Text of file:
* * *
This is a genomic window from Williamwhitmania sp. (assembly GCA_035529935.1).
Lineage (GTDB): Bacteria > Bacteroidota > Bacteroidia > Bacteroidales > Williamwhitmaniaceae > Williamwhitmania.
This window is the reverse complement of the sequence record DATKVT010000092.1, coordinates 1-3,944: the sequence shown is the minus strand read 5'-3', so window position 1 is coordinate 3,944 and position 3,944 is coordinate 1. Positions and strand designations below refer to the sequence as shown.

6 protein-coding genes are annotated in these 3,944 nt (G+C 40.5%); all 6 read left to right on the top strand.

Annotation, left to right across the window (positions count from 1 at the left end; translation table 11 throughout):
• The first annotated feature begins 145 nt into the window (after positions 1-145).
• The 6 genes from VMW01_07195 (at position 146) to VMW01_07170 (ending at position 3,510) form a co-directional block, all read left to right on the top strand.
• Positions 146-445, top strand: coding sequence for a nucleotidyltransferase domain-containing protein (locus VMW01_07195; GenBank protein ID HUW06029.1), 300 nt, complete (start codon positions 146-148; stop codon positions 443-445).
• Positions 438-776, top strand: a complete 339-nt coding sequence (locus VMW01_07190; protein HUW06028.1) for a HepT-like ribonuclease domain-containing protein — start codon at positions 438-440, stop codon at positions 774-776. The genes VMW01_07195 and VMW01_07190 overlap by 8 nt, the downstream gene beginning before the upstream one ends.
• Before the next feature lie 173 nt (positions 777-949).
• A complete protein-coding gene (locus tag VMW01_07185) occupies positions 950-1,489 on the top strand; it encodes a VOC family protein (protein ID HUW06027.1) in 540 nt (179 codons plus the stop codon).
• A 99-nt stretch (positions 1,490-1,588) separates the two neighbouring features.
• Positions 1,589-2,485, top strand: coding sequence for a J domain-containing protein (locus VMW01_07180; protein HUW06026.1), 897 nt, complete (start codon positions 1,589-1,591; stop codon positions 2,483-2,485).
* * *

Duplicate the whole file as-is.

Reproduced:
This is a genomic window from Williamwhitmania sp. (assembly GCA_035529935.1).
Lineage (GTDB): Bacteria > Bacteroidota > Bacteroidia > Bacteroidales > Williamwhitmaniaceae > Williamwhitmania.
This window is the reverse complement of the sequence record DATKVT010000092.1, coordinates 1-3,944: the sequence shown is the minus strand read 5'-3', so window position 1 is coordinate 3,944 and position 3,944 is coordinate 1. Positions and strand designations below refer to the sequence as shown.

6 protein-coding genes are annotated in these 3,944 nt (G+C 40.5%); all 6 read left to right on the top strand.

Annotation, left to right across the window (positions count from 1 at the left end; translation table 11 throughout):
• The first annotated feature begins 145 nt into the window (after positions 1-145).
• The 6 genes from VMW01_07195 (at position 146) to VMW01_07170 (ending at position 3,510) form a co-directional block, all read left to right on the top strand.
• Positions 146-445, top strand: coding sequence for a nucleotidyltransferase domain-containing protein (locus VMW01_07195; GenBank protein ID HUW06029.1), 300 nt, complete (start codon positions 146-148; stop codon positions 443-445).
• Positions 438-776, top strand: a complete 339-nt coding sequence (locus VMW01_07190; protein HUW06028.1) for a HepT-like ribonuclease domain-containing protein — start codon at positions 438-440, stop codon at positions 774-776. The genes VMW01_07195 and VMW01_07190 overlap by 8 nt, the downstream gene beginning before the upstream one ends.
• Before the next feature lie 173 nt (positions 777-949).
• A complete protein-coding gene (locus tag VMW01_07185) occupies positions 950-1,489 on the top strand; it encodes a VOC family protein (protein ID HUW06027.1) in 540 nt (179 codons plus the stop codon).
• A 99-nt stretch (positions 1,490-1,588) separates the two neighbouring features.
• Positions 1,589-2,485, top strand: coding sequence for a J domain-containing protein (locus VMW01_07180; protein HUW06026.1), 897 nt, complete (start codon positions 1,589-1,591; stop codon positions 2,483-2,485).